Tom Stevenson in The London Review of Books
HMS AMBUSH returning to HMNB Clyde at Faslane on the Gareloch. Picture by Tam MacDonald
One organisation that hasn’t ignored it is the Campaign for Nuclear Disarmament. CND commissioned Christine Chinkin and Louise Arimatsu of the LSE to provide a legal opinion on whether UK policy is in breach of Article VI of the Non-Proliferation Treaty, which requires that signatories take effective measures ‘in good faith’ towards nuclear disarmament. Chinkin and Arimatsu argued that it is. CND plans to report the UK to the UN at the next NPT Review Conference, repeatedly postponed since the start of the pandemic and currently scheduled ‘to be held no later than February 2022’.
Between 2010 and 2019, successive Conservative governments held Britain up as a principled supporter of disarmament, pointing to ‘step by step’ reductions in the UK nuclear stockpile since 1980. In 1998 it was nominally capped at 200 warheads though 225 in fact remained.
In 2010 and 2015 the UK said it was committed to reducing the stockpile to 180 warheads. Lifting the cap to 260 this year was a volte-face into open illegality, justified by unspecified ‘technological and doctrinal threats’. The plan is still unclear: what will become of the warheads awaiting decommissioning at the Royal Naval Armaments Depot in Coulport? Is the work of nuclear decommissioners at Burghfield to stop, or will the stockpile be filled over time with new bombs?
The defence intelligentsia is divided over the reason for a larger nuclear stockpile. One argument is that it would allow for the deployment of low-yield ‘tactical’ nuclear weapons, which the UK has not had since the 1990s. The country’s first nuclear weapons, from ‘Blue Danube’ to ‘Red Beard’, were smaller yield atomic bombs designed to be delivered from the air. But since the 1960s the UK’s nuclear programme has been based on submarine-launched ballistic missiles (first Polaris, now Trident). The missiles are leased from the United States. The warheads are made in the UK, but using rebranded American designs. The US kept tactical nuclear weapons in the UK, at RAF Lakenheath, until 2006. There are no known British plans for the procurement of tactical nuclear weapons.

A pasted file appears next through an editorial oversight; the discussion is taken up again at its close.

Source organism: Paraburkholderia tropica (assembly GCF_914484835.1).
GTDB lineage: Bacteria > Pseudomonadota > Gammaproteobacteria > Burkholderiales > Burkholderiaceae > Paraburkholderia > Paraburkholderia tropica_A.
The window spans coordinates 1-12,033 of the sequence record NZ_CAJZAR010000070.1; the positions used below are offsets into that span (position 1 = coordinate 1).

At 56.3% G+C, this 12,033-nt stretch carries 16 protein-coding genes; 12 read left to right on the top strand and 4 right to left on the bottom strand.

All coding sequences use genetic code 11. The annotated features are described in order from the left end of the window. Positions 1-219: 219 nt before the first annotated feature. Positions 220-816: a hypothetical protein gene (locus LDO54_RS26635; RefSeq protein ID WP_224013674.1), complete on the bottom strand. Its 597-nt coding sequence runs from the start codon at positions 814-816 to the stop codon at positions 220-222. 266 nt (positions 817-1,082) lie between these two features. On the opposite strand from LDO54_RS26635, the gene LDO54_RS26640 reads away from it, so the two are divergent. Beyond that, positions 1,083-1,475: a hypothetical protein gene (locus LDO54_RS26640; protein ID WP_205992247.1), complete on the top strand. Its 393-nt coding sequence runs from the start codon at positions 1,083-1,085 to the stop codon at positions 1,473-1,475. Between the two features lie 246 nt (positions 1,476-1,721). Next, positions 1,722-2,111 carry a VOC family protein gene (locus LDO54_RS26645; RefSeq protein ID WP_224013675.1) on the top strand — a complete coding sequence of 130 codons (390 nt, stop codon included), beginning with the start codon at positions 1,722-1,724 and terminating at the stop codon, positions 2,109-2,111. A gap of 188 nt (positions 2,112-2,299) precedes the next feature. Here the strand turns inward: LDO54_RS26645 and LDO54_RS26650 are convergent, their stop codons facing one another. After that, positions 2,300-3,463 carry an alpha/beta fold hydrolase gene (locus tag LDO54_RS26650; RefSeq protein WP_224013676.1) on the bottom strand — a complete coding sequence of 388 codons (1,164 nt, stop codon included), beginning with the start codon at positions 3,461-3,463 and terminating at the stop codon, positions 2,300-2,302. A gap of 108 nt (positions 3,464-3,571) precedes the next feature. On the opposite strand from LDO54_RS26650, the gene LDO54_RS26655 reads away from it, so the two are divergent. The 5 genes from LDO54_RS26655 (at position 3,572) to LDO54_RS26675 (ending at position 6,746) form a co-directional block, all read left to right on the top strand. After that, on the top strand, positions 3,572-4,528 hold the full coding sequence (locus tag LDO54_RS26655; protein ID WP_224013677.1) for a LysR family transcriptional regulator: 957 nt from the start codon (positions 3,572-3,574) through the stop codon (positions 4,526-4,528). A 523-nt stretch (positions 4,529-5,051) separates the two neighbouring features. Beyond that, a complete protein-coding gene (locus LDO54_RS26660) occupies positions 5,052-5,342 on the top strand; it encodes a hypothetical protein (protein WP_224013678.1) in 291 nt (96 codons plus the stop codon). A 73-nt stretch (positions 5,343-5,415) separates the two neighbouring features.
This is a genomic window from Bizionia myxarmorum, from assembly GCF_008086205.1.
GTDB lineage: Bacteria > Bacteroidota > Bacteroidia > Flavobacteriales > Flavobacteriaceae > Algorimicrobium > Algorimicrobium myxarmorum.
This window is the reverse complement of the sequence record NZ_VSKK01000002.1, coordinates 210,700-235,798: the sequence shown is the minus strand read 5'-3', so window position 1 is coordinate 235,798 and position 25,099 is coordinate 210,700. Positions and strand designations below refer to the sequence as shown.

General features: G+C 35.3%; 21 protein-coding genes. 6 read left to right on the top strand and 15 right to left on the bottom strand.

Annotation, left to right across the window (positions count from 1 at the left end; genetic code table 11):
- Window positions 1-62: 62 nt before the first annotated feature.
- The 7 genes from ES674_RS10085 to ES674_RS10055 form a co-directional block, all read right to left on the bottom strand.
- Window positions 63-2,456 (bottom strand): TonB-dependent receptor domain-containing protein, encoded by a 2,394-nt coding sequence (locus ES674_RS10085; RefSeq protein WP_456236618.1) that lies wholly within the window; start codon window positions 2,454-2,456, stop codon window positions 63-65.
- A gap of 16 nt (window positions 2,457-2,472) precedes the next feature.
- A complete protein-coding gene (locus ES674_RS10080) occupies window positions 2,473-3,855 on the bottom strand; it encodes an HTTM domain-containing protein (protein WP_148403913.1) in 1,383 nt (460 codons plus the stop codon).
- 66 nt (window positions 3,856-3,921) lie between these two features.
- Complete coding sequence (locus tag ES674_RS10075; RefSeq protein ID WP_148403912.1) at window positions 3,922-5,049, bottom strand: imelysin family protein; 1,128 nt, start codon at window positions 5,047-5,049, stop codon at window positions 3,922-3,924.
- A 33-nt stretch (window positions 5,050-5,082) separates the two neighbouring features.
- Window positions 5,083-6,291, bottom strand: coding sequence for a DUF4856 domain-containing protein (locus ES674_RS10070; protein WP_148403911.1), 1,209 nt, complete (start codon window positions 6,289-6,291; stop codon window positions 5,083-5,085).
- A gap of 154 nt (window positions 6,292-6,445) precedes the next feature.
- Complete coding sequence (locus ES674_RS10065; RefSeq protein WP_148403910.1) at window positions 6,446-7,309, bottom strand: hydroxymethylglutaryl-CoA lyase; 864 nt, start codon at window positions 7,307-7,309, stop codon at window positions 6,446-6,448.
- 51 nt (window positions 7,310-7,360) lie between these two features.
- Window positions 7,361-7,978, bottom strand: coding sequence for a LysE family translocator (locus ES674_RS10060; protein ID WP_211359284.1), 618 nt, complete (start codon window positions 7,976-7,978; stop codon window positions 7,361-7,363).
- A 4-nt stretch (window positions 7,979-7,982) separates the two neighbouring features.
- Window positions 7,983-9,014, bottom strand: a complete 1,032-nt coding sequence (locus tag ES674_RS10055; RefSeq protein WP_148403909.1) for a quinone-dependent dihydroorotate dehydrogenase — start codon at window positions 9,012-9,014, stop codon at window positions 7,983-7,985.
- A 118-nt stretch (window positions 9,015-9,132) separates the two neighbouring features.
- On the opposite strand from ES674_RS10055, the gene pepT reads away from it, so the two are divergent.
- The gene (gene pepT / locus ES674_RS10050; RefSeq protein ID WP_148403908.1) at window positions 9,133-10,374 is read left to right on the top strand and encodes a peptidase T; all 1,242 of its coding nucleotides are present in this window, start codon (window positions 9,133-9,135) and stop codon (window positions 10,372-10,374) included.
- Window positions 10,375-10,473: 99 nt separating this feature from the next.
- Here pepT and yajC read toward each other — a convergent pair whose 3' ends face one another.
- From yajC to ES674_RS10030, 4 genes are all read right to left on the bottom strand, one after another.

Lawrence Freedman has argued that raising the stockpile cap to 260 would allow for two fully armed Vanguard nuclear submarines to be on patrol at once (each submarine can load sixteen missiles, each of which carries eight warheads, for a total of 256 on two submarines). But the strategic need for this is unclear.
The Integrated Review included the standard rationale for having a ‘nuclear deterrent’ (even though what the UK has is nuclear weapons; deterrence is a conceptual matter): the weapons are to be used in ‘extreme circumstances of self-defence’, and not for threatening non-nuclear states so long as they are not in breach of the NPT. But the Integrated Review also included a striking revision to British policy. Under the new policy the UK ‘reserves the right to review’ its assurances not to use nuclear weapons against non-nuclear states ‘if the future threat of weapons of mass destruction, such as chemical and biological capabilities, or emerging technologies that could have a comparable impact, makes it necessary’. This could be read as opening the door to the use of nuclear weapons in response to a non-nuclear attack, crossing the line from ambiguity to recklessness.
CND’s argument that the UK is breaking international law is a necessary challenge to the government, but it is not sufficient. There is no reason to confine a critique of British nuclear policy to the limited strictures of international law, themselves often a weapon of the strong. Political critiques from pragmatism, from hypocrisy, from strategy and from principle are needed. The UK has unilaterally committed to a larger nuclear weapons stockpile and a more aggressive nuclear weapons doctrine, and vague references to ‘the prevailing security environment’ were all the cover the government needed.